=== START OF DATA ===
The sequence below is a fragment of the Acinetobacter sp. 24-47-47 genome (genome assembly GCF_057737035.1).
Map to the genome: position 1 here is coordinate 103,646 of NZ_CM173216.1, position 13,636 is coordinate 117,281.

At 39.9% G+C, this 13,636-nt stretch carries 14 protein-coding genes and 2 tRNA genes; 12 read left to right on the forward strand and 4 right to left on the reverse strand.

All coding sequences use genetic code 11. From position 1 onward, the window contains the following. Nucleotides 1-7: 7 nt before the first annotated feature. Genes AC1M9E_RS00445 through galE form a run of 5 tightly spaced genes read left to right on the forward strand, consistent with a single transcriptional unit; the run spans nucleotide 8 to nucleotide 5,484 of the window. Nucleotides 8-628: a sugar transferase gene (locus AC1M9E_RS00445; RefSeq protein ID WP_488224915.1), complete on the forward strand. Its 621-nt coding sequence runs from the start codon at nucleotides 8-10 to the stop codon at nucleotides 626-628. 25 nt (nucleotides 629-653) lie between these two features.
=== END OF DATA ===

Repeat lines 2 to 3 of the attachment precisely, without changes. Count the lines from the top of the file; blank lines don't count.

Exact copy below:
Map to the genome: position 1 here is coordinate 103,646 of NZ_CM173216.1, position 13,636 is coordinate 117,281.

At 39.9% G+C, this 13,636-nt stretch carries 14 protein-coding genes and 2 tRNA genes; 12 read left to right on the forward strand and 4 right to left on the reverse strand.